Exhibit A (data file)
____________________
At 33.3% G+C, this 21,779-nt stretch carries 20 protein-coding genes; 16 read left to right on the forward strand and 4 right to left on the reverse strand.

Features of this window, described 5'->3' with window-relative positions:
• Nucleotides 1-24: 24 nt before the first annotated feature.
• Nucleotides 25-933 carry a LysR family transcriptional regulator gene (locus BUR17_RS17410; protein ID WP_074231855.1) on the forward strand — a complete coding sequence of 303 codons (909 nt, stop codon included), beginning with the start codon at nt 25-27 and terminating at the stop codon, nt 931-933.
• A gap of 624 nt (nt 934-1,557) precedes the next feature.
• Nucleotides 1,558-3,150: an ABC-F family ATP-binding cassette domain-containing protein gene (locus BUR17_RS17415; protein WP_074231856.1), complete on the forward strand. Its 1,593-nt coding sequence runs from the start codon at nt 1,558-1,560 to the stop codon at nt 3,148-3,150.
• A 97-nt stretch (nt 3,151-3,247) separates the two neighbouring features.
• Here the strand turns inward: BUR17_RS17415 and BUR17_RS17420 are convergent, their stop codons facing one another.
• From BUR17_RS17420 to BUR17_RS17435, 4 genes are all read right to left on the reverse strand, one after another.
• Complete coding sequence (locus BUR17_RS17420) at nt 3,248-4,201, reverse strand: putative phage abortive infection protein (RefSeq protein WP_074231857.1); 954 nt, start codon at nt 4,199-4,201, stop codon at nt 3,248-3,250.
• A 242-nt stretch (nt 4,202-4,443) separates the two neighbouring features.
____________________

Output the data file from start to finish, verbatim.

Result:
At 33.3% G+C, this 21,779-nt stretch carries 20 protein-coding genes; 16 read left to right on the forward strand and 4 right to left on the reverse strand.

Features of this window, described 5'->3' with window-relative positions:
• Nucleotides 1-24: 24 nt before the first annotated feature.
• Nucleotides 25-933 carry a LysR family transcriptional regulator gene (locus BUR17_RS17410; protein ID WP_074231855.1) on the forward strand — a complete coding sequence of 303 codons (909 nt, stop codon included), beginning with the start codon at nt 25-27 and terminating at the stop codon, nt 931-933.
• A gap of 624 nt (nt 934-1,557) precedes the next feature.
• Nucleotides 1,558-3,150: an ABC-F family ATP-binding cassette domain-containing protein gene (locus BUR17_RS17415; protein WP_074231856.1), complete on the forward strand. Its 1,593-nt coding sequence runs from the start codon at nt 1,558-1,560 to the stop codon at nt 3,148-3,150.
• A 97-nt stretch (nt 3,151-3,247) separates the two neighbouring features.
• Here the strand turns inward: BUR17_RS17415 and BUR17_RS17420 are convergent, their stop codons facing one another.
• From BUR17_RS17420 to BUR17_RS17435, 4 genes are all read right to left on the reverse strand, one after another.
• Complete coding sequence (locus BUR17_RS17420) at nt 3,248-4,201, reverse strand: putative phage abortive infection protein (RefSeq protein WP_074231857.1); 954 nt, start codon at nt 4,199-4,201, stop codon at nt 3,248-3,250.
• A 242-nt stretch (nt 4,202-4,443) separates the two neighbouring features.